These days, it makes good sense for investors to keep all their options open, and one such opportun...
These days, it makes good sense for investors to keep all their options open, and one such opportunity is the offshore investment market.
Many investors stop short of the real gains to be made in this area by going for a simple offshore bank or building society account. But if they want something more exciting, they should consider investing in an offshore collective investment bond.
Once the domain of the wealthy, offshore investments now court a completely different type of investor.
Informed decisions on investments are leading the field as far as the modern educated investor is concerned and anyone who takes their investing seriously should not consider they have done a thorough job if they have not included offshore bonds in their portfolio. These bonds are designed for investors that recognise the economic advantages and straightforward approach of unitised funds but also want access to the potential offered by a wider investment choice.
The bonds can be based in the Isle of Man, Jersey, Guernsey and Luxembourg, or anywhere else considered a tax haven.
Available to UK residents aged between 18 and 89 at entry, a minimum premium of £25,000 with the ability to add further investments of £2,500 or more at any time is the most common structure.
The trick with these products is that the collective investment bond allows investment into a massive range of managed funds, plus most other authorised collective schemes including building society funds, deposit funds and funds managed by leading investment groups.
These include the likes of Barings, Fidelity, Gartmore, Hendersons, Jardine Fleming and Lazards.
There are a huge number of fund management groups eager to entice investors. Such a diverse and flexible arrangement, offering a choice from the top investment managers, shows this is an extremely versatile investment.
The only limitation is that most investment houses prefer that investment holdings to be no less than £2,500. Dealing charges are transparent and each company has its own way of costing its contracts.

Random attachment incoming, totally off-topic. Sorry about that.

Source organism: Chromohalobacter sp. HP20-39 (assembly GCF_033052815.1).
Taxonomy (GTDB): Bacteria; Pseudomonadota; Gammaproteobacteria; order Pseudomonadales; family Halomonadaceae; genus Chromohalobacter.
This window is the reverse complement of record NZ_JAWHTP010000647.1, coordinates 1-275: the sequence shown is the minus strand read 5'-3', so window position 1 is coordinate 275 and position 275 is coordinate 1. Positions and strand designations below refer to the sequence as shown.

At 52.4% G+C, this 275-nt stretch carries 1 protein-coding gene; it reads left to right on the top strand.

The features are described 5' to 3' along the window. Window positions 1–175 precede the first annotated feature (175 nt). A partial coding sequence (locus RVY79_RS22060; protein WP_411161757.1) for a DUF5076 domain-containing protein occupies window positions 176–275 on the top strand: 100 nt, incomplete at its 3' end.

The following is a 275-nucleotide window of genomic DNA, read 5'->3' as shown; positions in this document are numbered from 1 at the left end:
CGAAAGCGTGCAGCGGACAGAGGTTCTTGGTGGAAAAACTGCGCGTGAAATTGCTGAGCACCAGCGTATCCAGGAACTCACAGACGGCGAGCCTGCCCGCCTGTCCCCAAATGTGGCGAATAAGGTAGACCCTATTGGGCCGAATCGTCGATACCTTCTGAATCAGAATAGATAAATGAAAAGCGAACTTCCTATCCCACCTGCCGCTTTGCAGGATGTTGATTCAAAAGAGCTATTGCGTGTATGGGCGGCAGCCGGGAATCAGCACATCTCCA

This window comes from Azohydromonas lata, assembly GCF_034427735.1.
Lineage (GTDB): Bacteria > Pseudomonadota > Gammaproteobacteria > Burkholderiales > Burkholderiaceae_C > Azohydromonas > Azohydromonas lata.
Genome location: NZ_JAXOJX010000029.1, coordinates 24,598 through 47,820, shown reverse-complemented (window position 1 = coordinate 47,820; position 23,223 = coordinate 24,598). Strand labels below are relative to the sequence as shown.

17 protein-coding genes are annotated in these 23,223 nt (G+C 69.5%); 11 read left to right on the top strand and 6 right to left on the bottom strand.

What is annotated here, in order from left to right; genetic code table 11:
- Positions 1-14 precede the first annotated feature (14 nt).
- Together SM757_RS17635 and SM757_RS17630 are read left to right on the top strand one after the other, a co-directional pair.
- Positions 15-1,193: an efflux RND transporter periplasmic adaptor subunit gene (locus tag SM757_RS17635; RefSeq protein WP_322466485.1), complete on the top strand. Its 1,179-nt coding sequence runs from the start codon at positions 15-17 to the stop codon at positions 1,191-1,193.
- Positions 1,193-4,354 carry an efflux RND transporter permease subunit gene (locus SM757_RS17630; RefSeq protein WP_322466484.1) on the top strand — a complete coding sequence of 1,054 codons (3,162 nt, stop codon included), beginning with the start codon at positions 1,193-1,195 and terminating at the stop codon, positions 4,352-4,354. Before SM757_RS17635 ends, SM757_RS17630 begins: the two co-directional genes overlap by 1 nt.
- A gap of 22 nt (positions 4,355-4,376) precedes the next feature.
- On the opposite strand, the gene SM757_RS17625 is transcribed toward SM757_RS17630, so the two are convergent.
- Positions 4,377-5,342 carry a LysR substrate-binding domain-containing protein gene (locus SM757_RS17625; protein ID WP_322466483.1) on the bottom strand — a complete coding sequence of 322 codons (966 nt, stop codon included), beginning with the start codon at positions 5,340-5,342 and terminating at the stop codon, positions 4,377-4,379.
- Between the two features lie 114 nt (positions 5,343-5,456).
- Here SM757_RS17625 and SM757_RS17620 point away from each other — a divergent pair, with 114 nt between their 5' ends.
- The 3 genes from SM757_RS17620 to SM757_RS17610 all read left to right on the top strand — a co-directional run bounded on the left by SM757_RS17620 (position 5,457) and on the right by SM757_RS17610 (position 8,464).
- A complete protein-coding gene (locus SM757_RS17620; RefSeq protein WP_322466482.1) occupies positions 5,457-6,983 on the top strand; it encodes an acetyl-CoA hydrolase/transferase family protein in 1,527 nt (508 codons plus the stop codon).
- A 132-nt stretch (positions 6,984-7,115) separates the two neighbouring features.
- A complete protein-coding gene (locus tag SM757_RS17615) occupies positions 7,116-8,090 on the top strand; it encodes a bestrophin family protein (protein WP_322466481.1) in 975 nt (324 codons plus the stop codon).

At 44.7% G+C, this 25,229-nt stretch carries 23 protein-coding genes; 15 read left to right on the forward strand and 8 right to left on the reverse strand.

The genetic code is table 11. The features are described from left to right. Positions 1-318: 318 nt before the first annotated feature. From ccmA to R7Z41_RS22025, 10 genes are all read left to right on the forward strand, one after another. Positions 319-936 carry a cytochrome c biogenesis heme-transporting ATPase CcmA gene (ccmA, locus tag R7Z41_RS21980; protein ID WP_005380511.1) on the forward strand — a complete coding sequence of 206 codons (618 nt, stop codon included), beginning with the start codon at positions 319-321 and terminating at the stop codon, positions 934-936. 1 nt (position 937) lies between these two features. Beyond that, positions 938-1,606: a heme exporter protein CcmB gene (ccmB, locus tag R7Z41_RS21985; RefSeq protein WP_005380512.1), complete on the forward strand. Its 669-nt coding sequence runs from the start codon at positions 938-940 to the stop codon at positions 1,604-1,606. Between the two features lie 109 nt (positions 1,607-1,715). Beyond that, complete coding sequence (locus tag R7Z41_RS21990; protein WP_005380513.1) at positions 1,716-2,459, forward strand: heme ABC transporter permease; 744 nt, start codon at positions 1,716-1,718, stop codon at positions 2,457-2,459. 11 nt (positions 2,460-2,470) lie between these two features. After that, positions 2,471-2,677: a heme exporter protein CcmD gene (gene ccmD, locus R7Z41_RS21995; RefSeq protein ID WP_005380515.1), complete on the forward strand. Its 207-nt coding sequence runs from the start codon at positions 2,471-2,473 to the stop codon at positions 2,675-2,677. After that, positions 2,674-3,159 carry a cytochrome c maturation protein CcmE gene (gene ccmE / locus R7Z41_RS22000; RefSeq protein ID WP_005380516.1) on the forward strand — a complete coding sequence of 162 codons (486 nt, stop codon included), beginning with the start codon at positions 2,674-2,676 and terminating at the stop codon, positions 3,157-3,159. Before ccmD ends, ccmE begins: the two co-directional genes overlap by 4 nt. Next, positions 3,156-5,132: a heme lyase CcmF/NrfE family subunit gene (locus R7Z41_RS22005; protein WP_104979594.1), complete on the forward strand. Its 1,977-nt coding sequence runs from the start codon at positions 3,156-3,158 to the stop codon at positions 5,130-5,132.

Most make no internal switch charges so there is no object in the way of the active investor. The unit prices take into account the company's annual management charge, which currently averages 1.5% per year of the value of the fund.
Tax treatment of these bonds is in line with all other offshore investments and the fund grows gross of any UK taxation. Income tax will only become payable if or when the proceeds of the bond are repatriated.
Some 5% of income can be taken as tax-free per year, irrespective of the UK tax rate. This is because 5% is deemed as return of the original capital and as such is not taxed as earned income. If clients are looking for an offshore investment that allows access to a massive range of risk-rated funds, they could do a lot worse than choose an offshore collective investment bond.
Frank Cochran is managing director of Wolverhampton-based FSC Investment Services
offshore tax legislation
The legislation that currently determines the way returns to UK investors in offshore funds are taxed dates from 1984. (This legislation in sections 757-764 and Schedules 27 and 28 Income and Corporation Taxes Act 1988 is referred to as the offshore funds regime.) Its aim was to prevent investors using such funds to reduce, or even eliminate, the tax they would otherwise pay on their savings income and that aim remains today. The Government believes that UK residents should pay tax on their investments in offshore funds to the same extent as they do on comparable savings products such as UK-based unit trusts. But at the same time it recognises that the offshore funds regime, which has remained broadly unchanged since its introduction, may no longer be the be the best way of achieving this aim.
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